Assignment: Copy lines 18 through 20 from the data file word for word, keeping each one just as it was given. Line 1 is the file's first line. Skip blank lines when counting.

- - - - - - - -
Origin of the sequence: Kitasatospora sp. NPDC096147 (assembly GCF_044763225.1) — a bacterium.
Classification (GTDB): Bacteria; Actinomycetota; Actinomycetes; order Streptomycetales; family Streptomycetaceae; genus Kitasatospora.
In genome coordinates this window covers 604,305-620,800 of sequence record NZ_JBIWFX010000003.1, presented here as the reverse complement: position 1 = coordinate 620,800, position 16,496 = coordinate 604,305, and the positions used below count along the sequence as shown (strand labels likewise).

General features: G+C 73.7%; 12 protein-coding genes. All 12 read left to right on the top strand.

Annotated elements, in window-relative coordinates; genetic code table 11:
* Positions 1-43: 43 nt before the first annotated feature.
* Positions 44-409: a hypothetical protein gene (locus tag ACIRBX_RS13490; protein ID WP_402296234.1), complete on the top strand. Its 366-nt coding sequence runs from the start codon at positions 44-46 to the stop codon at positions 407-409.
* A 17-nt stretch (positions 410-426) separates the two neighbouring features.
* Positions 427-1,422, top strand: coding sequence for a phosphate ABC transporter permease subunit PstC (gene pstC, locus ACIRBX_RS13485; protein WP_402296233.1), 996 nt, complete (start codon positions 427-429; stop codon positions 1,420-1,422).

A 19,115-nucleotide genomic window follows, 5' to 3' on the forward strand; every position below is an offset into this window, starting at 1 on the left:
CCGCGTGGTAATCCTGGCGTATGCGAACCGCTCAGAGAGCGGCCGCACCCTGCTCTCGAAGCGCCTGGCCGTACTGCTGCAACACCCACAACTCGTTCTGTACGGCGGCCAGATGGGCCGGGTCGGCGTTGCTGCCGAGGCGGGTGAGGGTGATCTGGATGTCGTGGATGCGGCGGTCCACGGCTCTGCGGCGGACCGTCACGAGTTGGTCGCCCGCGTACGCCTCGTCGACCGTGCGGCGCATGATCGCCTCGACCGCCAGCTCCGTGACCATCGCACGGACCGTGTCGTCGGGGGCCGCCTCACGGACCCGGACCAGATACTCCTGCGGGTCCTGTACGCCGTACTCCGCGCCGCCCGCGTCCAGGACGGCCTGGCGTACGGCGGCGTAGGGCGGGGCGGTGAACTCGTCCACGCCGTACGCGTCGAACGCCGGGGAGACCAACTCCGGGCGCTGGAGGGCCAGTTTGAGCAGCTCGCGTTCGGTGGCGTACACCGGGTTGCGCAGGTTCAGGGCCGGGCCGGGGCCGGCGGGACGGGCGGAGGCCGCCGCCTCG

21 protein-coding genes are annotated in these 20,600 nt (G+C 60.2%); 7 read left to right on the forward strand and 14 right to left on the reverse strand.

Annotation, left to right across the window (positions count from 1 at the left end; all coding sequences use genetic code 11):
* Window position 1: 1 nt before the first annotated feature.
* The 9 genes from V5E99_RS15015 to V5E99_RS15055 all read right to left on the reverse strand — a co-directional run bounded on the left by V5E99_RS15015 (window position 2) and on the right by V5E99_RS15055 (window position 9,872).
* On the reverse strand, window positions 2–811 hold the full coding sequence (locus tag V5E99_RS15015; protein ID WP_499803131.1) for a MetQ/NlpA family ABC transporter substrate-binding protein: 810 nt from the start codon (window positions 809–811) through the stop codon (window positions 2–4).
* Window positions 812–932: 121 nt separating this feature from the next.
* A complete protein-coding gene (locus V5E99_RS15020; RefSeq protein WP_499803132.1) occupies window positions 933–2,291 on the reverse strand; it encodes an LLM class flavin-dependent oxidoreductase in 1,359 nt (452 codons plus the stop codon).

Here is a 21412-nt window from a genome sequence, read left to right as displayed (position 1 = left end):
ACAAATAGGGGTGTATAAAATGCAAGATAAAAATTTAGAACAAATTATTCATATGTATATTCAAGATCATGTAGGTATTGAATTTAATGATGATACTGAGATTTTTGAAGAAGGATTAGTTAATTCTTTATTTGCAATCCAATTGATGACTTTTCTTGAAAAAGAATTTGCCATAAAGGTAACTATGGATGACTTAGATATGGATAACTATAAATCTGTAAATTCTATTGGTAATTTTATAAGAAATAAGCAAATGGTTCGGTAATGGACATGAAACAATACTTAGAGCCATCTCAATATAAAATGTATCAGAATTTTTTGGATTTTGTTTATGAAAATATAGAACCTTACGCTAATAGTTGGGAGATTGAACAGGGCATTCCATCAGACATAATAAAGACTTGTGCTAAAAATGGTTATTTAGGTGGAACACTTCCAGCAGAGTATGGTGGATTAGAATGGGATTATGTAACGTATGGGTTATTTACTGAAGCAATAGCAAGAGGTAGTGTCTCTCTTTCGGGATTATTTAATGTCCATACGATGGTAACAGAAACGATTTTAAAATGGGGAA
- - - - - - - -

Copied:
* A complete protein-coding gene (locus V5E99_RS15020; RefSeq protein WP_499803132.1) occupies window positions 933–2,291 on the reverse strand; it encodes an LLM class flavin-dependent oxidoreductase in 1,359 nt (452 codons plus the stop codon).

Here is a 21412-nt window from a genome sequence, read left to right as displayed (position 1 = left end):
ACAAATAGGGGTGTATAAAATGCAAGATAAAAATTTAGAACAAATTATTCATATGTATATTCAAGATCATGTAGGTATTGAATTTAATGATGATACTGAGATTTTTGAAGAAGGATTAGTTAATTCTTTATTTGCAATCCAATTGATGACTTTTCTTGAAAAAGAATTTGCCATAAAGGTAACTATGGATGACTTAGATATGGATAACTATAAATCTGTAAATTCTATTGGTAATTTTATAAGAAATAAGCAAATGGTTCGGTAATGGACATGAAACAATACTTAGAGCCATCTCAATATAAAATGTATCAGAATTTTTTGGATTTTGTTTATGAAAATATAGAACCTTACGCTAATAGTTGGGAGATTGAACAGGGCATTCCATCAGACATAATAAAGACTTGTGCTAAAAATGGTTATTTAGGTGGAACACTTCCAGCAGAGTATGGTGGATTAGAATGGGATTATGTAACGTATGGGTTATTTACTGAAGCAATAGCAAGAGGTAGTGTCTCTCTTTCGGGATTATTTAATGTCCATACGATGGTAACAGAAACGATTTTAAAATGGGGAA